OSHA issued its violation under what is called the “general duty clause” of the Occupational Safety and Health Act, which is typically used in citing industries without established safety standards (which includes wild animal parks). Such employers have a general obligation to keep their workplaces as free from safety hazards as possible.
SeaWorld attorney Eugene Scalia argued that the company “believed its protocols controlled the hazard” and thus “satisfied the general duty clause.”
Much of Scalia’s oral argument focused on the close interaction between trainers and orcas that occurs both in large performance tanks, where they used to swim with the predators, and in shallow “slideout” areas, which is considered “drywork,” where they still hug, kiss, and rub down the whales. In the wake of Brancheau’s death, SeaWorld voluntarily banned waterwork.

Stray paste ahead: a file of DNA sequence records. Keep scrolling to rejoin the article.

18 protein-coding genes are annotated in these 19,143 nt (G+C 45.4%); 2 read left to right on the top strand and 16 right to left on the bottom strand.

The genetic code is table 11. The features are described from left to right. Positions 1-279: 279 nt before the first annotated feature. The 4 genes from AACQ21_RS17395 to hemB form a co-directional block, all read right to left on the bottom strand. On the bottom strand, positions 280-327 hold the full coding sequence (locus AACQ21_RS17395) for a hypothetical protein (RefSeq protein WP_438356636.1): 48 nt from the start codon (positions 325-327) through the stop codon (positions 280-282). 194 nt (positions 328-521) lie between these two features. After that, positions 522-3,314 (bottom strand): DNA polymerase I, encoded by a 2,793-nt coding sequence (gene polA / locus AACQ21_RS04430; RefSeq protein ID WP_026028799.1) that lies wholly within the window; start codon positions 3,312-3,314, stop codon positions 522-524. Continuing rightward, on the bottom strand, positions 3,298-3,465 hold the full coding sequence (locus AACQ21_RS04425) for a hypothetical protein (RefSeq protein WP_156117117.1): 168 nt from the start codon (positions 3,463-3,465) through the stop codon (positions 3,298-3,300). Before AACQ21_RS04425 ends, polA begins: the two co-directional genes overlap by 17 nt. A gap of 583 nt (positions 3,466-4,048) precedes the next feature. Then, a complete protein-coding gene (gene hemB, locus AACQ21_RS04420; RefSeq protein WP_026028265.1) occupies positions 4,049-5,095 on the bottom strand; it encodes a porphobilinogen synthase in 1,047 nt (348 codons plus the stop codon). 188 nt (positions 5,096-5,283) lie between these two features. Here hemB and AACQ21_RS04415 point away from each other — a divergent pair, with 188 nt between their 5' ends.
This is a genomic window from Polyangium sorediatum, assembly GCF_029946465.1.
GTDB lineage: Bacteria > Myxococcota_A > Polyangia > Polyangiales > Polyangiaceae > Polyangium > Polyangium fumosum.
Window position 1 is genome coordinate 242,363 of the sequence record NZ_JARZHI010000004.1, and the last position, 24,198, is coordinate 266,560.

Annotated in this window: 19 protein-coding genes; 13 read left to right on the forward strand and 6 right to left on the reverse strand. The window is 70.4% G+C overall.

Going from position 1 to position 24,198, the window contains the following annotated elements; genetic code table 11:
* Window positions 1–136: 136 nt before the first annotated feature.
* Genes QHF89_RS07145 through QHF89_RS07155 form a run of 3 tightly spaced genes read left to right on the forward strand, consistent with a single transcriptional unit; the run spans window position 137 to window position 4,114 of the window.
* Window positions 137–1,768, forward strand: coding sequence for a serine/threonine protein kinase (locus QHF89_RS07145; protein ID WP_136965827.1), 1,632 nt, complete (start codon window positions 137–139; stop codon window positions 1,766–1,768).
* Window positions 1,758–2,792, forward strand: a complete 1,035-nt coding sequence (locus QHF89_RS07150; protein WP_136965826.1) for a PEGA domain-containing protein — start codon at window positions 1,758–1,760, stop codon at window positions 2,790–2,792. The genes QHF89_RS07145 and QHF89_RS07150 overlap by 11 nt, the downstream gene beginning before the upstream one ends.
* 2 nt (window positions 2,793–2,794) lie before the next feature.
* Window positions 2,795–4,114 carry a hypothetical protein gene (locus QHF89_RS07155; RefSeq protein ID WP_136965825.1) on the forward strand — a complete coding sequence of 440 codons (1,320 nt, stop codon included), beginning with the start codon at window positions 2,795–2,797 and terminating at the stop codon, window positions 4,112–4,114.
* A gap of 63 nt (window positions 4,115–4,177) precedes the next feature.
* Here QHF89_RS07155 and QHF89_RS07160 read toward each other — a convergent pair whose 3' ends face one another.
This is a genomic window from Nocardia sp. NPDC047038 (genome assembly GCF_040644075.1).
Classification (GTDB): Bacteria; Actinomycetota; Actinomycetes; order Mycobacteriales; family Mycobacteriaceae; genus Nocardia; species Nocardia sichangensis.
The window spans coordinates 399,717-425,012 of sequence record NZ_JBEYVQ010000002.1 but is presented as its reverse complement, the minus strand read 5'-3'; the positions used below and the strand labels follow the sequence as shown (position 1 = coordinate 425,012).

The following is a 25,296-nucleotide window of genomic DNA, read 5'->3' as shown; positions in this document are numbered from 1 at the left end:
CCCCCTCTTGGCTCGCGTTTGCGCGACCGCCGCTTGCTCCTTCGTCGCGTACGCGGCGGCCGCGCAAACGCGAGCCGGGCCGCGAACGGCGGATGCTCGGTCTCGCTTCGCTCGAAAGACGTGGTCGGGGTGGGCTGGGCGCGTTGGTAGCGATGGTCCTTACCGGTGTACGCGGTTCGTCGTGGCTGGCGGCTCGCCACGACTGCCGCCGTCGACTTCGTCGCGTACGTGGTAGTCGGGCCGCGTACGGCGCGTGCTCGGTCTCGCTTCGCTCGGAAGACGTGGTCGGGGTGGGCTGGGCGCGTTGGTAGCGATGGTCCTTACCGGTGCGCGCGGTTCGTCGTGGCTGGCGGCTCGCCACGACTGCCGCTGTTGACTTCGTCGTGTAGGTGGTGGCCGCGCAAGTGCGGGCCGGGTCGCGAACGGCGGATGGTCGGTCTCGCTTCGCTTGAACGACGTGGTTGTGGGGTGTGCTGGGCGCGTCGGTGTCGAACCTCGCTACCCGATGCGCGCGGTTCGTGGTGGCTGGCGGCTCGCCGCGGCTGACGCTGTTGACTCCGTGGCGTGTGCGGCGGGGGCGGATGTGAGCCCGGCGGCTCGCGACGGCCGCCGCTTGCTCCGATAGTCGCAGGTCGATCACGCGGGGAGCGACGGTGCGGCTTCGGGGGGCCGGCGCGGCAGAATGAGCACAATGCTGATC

Scalia also argued that physical contact with killer whales is as critical to his client’s core business as blocking and tackling are to professional football. By banning trainer-to-orca contact at SeaWorld, he argued, the government was irreparably changing and undermining the “premise of its business model.” OSHA’s restrictions were akin to telling "the NFL that close contact would have to end,” Scalia said, adding that the NFL saw more player injuries on any given Sunday than had occurred at SeaWorld in the past 22 years.
SeaWorld’s other target was OSHA expert witness Dr. David Duffus of the University of Victoria, in Victoria, British Columbia. Duffus headed the inquiry into the 1991 death of Keltie Byrne, a trainer at the now-defunct SeaLand of the Pacific. As detailed in the new CNN documentary Blackfish, three orcas, including Tilikum, are alleged to have drowned Byrne after she slipped and fell into their tank.